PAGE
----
Anyway, how is it possible somebody has LISP experience but *not* JavaScript experience? WTF. "I've never used the extremely common language that every webpage uses, but I have a lot of experience in this academic language that's biggest claim to fame is running the Xerox Parc, a computer system that was never actually released."

    @dhromed said:

    SCHTOP!

    One thing I do think is something of a crminal quirk is that literal strings and numbers are not instantiated as objects.

    Your property b.hello remains undefined there.

    But, if you're too lazy to type new Object(), you can just type {} and get the same thing.

    You can even ridiculously over-engineer it like so:

    var b = {
    hello: 'true',
    toString: function () {
    return 'string content of b.'
    }
    }

    alert('this is the '+ b)
    Ain't it grand? (PROTIP: in case of coercion to string, JS will first look for a toString() method.)

    Yes, yes, I know, I know, sorry, sorry. Again: we're just playing with the language, not writing a style guide. Relax.

    (Although when I tested that in IE7, the property did indeed get set-- it didn't remain undefined-- so I think it must be an implementation detail. Or I read the debugger output wrong.)

    @someone you know said:

    This.

    JavaScript has object literals for a reason, and they're useful enough that they've been turned into a whole separate data interchange format that can be used by other languages.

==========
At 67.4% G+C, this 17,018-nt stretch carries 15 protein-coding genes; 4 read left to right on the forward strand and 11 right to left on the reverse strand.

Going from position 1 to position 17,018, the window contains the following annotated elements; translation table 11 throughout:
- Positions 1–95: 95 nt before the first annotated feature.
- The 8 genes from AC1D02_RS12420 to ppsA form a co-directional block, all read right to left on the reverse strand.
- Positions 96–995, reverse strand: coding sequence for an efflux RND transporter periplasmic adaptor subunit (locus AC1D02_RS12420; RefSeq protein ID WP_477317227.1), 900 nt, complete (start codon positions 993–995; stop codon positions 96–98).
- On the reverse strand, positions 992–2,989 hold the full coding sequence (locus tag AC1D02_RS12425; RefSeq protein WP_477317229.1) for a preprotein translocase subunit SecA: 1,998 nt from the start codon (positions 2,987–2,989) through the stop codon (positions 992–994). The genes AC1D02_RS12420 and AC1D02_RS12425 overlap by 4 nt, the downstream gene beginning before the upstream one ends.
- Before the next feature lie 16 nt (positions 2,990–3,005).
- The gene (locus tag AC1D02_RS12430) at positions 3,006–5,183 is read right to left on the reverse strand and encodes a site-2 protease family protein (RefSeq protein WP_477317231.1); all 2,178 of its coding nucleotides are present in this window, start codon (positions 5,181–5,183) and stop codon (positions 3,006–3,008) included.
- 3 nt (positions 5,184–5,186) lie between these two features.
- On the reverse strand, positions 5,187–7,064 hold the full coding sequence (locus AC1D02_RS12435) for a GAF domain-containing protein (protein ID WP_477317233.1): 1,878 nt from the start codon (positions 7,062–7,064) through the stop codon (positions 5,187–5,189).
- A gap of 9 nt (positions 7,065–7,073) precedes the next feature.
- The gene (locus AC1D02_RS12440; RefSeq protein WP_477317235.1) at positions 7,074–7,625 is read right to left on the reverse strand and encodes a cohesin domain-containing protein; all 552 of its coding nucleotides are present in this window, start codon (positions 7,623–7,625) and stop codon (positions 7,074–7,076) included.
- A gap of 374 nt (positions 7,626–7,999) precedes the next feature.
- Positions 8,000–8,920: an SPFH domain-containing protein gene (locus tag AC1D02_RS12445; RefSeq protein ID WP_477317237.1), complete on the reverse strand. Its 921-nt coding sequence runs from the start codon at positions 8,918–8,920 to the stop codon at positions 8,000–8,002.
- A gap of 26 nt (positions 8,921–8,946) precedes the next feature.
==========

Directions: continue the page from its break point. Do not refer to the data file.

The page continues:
Ah, but most people use eval() on those. Barf.

    I'm actually a fan of JSON, but there needs to be something built into the language to convert the JSON string back into an object without doing anything potentially dangerous. The JSON parser at json.org is almost 10k, which is ridiculous.

    @zecc said:

    I remember looking at the code of a Firefox addon where they patched the code of an incompatible addon by doing something like:
    OtherAddon.func = new Function( OtherAddon.func.toString().replace('incompatible code', 'compatible code') );

    Yah, I mentioned doing that above. That used to break in older releases of Safari, BTW. Safari would give you some machine-crunched pre-processed function back when you asked for the function's .toString().



  • @dhromed said:

    @Joeyg said:

    But eval() and friends can take functions or strings,

    But you don't use eval(), and you will only use function refs in interval and timeout. If I catch you using eval(), you'll get a stern slapping of the forehead with a brick. Stop even mentioning eval().

    Oh, I know it. "eval() and friends" is how I describe the timeout functions, and even those make me nervous.

    @Joeyg said:

    Booleans and Numbers are (almost) always interchangable

    But you don't use 'em that that way, normally. The only time I treat nums as bools is when getting data from HTML/XML, which is a string '0' or '1'. Don't use them interchangeably. No good comes of it. Be explicit.

    @Joeyg said:

    whenever one part of an expression becomes a String, it ruins the + operator and can often promote other parts of the expression to String.